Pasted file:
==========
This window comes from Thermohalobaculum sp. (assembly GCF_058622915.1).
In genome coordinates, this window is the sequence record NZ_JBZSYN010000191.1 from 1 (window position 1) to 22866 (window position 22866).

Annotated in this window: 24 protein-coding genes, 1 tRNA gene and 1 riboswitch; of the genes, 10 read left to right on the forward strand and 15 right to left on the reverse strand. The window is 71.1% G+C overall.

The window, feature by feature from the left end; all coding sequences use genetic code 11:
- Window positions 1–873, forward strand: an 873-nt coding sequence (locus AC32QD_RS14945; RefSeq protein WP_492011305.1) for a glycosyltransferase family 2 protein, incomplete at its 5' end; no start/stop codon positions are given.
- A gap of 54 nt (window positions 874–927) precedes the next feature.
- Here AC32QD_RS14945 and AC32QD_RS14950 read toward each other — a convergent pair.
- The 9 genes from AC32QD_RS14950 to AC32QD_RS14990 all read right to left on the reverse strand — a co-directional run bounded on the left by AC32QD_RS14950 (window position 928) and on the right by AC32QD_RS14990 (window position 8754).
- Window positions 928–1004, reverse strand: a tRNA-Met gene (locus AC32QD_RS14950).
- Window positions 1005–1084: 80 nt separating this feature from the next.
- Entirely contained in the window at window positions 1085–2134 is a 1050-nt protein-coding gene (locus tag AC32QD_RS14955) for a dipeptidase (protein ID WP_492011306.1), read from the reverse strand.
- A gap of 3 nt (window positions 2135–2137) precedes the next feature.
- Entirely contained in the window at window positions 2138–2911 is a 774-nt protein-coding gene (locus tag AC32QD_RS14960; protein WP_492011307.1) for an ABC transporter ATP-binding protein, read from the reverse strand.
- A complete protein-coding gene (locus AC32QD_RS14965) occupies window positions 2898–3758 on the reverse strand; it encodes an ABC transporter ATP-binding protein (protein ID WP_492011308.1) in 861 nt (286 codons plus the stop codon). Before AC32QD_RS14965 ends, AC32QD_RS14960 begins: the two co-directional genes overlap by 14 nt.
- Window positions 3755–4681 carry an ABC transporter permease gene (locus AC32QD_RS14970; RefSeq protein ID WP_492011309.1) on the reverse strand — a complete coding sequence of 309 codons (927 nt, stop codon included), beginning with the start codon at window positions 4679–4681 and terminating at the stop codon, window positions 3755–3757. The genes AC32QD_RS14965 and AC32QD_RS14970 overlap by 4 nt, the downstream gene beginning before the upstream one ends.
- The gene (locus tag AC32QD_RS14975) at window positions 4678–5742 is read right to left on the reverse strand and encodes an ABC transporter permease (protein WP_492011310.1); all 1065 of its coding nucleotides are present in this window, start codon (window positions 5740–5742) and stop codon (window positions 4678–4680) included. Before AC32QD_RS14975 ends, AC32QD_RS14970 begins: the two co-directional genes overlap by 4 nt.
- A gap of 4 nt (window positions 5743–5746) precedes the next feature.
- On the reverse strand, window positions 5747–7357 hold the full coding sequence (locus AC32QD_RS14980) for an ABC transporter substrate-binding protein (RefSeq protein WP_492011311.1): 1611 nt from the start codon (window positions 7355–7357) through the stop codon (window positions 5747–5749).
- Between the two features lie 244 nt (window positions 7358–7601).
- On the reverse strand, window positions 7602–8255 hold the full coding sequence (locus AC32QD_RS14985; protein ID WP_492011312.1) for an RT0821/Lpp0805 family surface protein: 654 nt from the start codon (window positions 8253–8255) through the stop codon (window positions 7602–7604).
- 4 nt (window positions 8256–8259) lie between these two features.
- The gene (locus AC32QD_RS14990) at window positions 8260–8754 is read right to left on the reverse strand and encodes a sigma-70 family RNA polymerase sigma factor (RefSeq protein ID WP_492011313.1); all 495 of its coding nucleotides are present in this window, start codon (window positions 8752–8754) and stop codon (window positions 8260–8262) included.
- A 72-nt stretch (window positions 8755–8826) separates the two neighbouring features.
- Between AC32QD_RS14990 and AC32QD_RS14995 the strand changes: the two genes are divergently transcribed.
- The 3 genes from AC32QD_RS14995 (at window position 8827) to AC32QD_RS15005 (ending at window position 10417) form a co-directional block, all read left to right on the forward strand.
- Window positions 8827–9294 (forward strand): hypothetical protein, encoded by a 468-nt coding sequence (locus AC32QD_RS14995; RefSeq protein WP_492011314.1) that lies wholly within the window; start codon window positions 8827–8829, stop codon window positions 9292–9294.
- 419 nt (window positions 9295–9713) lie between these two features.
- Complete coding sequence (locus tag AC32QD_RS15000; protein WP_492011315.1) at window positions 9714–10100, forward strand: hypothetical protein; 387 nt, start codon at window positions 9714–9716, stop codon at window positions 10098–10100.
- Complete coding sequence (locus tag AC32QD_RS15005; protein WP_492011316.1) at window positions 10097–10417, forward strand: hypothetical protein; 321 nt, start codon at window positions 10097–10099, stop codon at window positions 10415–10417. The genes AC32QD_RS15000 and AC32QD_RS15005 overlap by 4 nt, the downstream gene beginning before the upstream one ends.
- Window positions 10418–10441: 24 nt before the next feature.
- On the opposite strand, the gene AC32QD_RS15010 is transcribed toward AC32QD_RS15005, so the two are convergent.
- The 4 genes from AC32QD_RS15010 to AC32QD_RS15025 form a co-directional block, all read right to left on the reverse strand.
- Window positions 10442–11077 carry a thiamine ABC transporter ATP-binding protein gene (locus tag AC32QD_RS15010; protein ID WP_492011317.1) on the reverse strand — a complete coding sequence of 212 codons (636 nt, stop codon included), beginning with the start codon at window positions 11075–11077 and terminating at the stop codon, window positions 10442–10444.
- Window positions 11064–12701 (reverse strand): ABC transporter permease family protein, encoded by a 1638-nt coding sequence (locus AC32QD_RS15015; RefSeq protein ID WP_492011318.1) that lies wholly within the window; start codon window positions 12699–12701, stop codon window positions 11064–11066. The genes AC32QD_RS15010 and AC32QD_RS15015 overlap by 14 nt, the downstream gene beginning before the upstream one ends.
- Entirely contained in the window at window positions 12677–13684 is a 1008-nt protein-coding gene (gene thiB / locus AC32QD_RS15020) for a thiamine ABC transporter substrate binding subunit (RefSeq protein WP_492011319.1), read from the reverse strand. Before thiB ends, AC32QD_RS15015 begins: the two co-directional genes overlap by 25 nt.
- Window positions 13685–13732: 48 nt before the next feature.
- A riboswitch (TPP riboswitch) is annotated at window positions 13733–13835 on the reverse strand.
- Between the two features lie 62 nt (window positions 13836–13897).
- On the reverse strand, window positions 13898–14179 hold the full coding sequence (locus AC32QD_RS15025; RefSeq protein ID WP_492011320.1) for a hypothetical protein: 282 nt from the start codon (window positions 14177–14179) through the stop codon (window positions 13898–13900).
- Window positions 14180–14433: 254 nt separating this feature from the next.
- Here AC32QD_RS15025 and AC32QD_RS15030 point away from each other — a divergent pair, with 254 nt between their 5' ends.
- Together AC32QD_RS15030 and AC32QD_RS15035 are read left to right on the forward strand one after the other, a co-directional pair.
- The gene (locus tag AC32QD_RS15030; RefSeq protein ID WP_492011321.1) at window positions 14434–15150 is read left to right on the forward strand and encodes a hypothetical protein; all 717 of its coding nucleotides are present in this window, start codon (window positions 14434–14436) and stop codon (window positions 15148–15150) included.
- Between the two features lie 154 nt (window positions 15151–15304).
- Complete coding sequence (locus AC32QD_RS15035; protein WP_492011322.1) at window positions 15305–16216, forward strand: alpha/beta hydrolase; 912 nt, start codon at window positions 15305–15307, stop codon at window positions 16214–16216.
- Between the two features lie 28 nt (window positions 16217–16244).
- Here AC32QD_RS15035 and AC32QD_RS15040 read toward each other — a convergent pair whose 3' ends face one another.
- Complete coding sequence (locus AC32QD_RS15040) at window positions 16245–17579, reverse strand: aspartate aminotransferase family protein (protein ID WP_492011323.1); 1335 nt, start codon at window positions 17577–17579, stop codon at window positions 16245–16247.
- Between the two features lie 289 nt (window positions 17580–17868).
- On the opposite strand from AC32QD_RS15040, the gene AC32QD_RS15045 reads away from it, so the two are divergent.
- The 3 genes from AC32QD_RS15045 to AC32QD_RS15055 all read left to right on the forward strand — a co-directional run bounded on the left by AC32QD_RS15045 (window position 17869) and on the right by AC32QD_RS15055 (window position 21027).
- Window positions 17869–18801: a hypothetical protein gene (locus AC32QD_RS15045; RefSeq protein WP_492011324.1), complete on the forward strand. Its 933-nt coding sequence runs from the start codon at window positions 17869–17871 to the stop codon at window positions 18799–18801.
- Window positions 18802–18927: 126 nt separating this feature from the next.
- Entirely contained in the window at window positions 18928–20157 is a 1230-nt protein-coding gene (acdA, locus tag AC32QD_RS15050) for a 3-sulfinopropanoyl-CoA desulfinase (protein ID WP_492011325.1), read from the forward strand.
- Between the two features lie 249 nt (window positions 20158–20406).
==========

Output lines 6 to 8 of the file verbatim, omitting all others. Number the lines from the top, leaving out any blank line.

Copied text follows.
- A gap of 54 nt (window positions 874–927) precedes the next feature.
- Here AC32QD_RS14945 and AC32QD_RS14950 read toward each other — a convergent pair.
- The 9 genes from AC32QD_RS14950 to AC32QD_RS14990 all read right to left on the reverse strand — a co-directional run bounded on the left by AC32QD_RS14950 (window position 928) and on the right by AC32QD_RS14990 (window position 8754).